By Aishwarya Rai, International News Editor
On January 23, Sami Anan, former chief of staff in the Egyptian army, was arrested following the announcement of his intention to run for president. The reasons cited by the armed forces were that Mr. Anan failed to get permission to run for the presidency, and that he had forged documents. The arrest has placed Egypt’s current president, Abdul Fattah al-Sisi, at the front of the candidate’s race; the elections will take place in March.
The arrest shortly preceded a televised statement issued by the Egyptian armed forces, stating that Anan’s presidency bid was “a serious breach of the laws of military service.” The “breach” was based on the army’s claim that Anan had not yet ended his military service, nor did he get permission to run for office. Mr. Anan was first taken to the Military Prosecutor’s office in Cairo, according to his son, Samir Anan, and one of his lawyers. Anan’s spokesperson states that no laws were broken, and that the charges are in fact based on an “inaccurate reading of Anan’s announcement,” according to Reuters. The Military Prosecution banned any media coverage of its investigation into Anan, in a statement issued shortly after the arrest.
Mr. Anan was considered to be the “last major challenger” to Sisi, according to Reuters and many other news sources. The abrupt arrest has stopped Mr. Anan’s campaign from continuing, quite like many other potential candidates who have been dropping out of the race for various reasons. Ahmed Shafik, a former prime minister and air force chief dropped out of the race earlier this month, stating that living outside of Egypt for many years put him out of touch with the country’s political life. Other ex-presidential candidates have blamed intimidation for their dropping out. Khaled Ali, a rights lawyer, stated that he will continue to run; however, a current case against him may lead to his disqualification.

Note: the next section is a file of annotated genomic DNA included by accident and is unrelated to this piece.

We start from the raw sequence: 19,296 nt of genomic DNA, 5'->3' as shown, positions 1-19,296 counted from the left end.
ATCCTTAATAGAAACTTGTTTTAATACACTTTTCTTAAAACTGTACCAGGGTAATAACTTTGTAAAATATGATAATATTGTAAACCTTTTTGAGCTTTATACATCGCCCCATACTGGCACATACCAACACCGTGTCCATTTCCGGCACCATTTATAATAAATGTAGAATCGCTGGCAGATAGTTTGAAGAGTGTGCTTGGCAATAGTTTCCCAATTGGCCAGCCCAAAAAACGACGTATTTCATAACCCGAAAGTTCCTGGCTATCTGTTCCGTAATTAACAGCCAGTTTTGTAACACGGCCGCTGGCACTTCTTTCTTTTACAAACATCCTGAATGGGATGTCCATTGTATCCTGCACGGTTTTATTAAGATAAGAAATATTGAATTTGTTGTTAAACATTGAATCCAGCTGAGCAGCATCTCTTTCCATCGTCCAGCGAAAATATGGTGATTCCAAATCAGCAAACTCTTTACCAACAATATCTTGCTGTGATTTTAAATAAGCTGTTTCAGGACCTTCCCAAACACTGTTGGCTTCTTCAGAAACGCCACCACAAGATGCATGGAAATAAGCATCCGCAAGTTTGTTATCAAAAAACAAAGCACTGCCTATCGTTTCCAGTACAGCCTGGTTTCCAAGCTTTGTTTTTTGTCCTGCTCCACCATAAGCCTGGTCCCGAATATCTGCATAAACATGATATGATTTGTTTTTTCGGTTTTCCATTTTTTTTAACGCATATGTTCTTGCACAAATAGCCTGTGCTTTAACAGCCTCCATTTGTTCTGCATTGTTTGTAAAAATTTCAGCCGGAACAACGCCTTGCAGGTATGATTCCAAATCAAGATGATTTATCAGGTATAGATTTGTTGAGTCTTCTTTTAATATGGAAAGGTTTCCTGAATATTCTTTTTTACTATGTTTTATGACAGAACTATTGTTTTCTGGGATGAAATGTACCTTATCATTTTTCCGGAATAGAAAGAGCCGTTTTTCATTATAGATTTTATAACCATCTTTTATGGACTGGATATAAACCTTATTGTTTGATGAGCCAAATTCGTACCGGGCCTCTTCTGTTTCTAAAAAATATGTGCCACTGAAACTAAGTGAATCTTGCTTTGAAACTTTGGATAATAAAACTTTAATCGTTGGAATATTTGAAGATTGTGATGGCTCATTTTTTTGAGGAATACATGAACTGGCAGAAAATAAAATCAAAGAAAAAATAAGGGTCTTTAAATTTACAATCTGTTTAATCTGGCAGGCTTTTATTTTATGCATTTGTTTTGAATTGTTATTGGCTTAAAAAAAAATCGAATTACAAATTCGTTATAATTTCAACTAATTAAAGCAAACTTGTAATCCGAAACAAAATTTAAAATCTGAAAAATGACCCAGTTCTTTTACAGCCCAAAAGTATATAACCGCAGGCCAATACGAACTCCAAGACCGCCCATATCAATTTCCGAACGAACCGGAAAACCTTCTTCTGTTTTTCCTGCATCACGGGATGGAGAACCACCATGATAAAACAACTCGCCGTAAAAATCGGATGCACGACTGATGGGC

Sisi announced his intention to run for a second four-year term on Friday, January 19. His popularity has suffered in recent years due to Egypt’s economy weakening under his purview; according to the Washington Post, “austerity measures, rising prices and lowered subsidies,” alongside the government tightening its grip on opponents, activists and websites that criticize the government, have all added to the dissent.
A version of this article appeared in the Tuesday, January 30th print edition.
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